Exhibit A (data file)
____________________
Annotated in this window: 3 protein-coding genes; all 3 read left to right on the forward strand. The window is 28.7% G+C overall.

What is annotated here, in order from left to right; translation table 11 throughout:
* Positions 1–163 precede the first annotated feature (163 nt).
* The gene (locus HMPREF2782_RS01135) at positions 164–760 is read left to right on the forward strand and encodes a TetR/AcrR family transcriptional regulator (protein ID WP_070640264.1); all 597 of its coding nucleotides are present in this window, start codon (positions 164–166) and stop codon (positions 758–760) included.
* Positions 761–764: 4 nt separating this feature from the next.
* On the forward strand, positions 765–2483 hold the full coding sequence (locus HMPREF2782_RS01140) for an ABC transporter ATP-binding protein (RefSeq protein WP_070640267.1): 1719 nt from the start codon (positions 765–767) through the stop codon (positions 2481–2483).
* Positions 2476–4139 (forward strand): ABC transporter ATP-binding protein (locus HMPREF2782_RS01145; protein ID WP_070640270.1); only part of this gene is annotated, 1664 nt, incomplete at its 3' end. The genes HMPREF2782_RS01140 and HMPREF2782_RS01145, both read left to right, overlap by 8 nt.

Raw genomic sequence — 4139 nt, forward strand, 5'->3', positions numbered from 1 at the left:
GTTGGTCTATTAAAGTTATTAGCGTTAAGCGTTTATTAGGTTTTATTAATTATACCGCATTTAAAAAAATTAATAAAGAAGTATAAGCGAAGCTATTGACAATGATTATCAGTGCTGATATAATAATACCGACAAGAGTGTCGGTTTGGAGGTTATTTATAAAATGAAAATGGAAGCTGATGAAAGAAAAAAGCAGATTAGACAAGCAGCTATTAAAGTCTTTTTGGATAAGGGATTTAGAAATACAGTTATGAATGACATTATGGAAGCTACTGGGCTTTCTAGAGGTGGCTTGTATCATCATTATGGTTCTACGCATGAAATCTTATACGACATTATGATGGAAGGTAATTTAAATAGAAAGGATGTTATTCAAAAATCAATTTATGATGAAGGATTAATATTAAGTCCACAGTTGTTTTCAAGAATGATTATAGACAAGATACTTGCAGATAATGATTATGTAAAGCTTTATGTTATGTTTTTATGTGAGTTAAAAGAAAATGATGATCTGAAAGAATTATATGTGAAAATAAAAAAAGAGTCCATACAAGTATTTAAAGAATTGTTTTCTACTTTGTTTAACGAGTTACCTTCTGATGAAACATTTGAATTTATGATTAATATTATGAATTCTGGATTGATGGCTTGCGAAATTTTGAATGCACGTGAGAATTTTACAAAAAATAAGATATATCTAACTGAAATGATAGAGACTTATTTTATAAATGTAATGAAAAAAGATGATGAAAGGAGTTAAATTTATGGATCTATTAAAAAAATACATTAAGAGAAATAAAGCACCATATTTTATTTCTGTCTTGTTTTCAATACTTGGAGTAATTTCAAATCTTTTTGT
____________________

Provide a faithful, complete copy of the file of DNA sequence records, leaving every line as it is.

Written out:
Annotated in this window: 3 protein-coding genes; all 3 read left to right on the forward strand. The window is 28.7% G+C overall.

What is annotated here, in order from left to right; translation table 11 throughout:
* Positions 1–163 precede the first annotated feature (163 nt).
* The gene (locus HMPREF2782_RS01135) at positions 164–760 is read left to right on the forward strand and encodes a TetR/AcrR family transcriptional regulator (protein ID WP_070640264.1); all 597 of its coding nucleotides are present in this window, start codon (positions 164–166) and stop codon (positions 758–760) included.
* Positions 761–764: 4 nt separating this feature from the next.
* On the forward strand, positions 765–2483 hold the full coding sequence (locus HMPREF2782_RS01140) for an ABC transporter ATP-binding protein (RefSeq protein WP_070640267.1): 1719 nt from the start codon (positions 765–767) through the stop codon (positions 2481–2483).
* Positions 2476–4139 (forward strand): ABC transporter ATP-binding protein (locus HMPREF2782_RS01145; protein ID WP_070640270.1); only part of this gene is annotated, 1664 nt, incomplete at its 3' end. The genes HMPREF2782_RS01140 and HMPREF2782_RS01145, both read left to right, overlap by 8 nt.

Raw genomic sequence — 4139 nt, forward strand, 5'->3', positions numbered from 1 at the left:
GTTGGTCTATTAAAGTTATTAGCGTTAAGCGTTTATTAGGTTTTATTAATTATACCGCATTTAAAAAAATTAATAAAGAAGTATAAGCGAAGCTATTGACAATGATTATCAGTGCTGATATAATAATACCGACAAGAGTGTCGGTTTGGAGGTTATTTATAAAATGAAAATGGAAGCTGATGAAAGAAAAAAGCAGATTAGACAAGCAGCTATTAAAGTCTTTTTGGATAAGGGATTTAGAAATACAGTTATGAATGACATTATGGAAGCTACTGGGCTTTCTAGAGGTGGCTTGTATCATCATTATGGTTCTACGCATGAAATCTTATACGACATTATGATGGAAGGTAATTTAAATAGAAAGGATGTTATTCAAAAATCAATTTATGATGAAGGATTAATATTAAGTCCACAGTTGTTTTCAAGAATGATTATAGACAAGATACTTGCAGATAATGATTATGTAAAGCTTTATGTTATGTTTTTATGTGAGTTAAAAGAAAATGATGATCTGAAAGAATTATATGTGAAAATAAAAAAAGAGTCCATACAAGTATTTAAAGAATTGTTTTCTACTTTGTTTAACGAGTTACCTTCTGATGAAACATTTGAATTTATGATTAATATTATGAATTCTGGATTGATGGCTTGCGAAATTTTGAATGCACGTGAGAATTTTACAAAAAATAAGATATATCTAACTGAAATGATAGAGACTTATTTTATAAATGTAATGAAAAAAGATGATGAAAGGAGTTAAATTTATGGATCTATTAAAAAAATACATTAAGAGAAATAAAGCACCATATTTTATTTCTGTCTTGTTTTCAATACTTGGAGTAATTTCAAATCTTTTTGT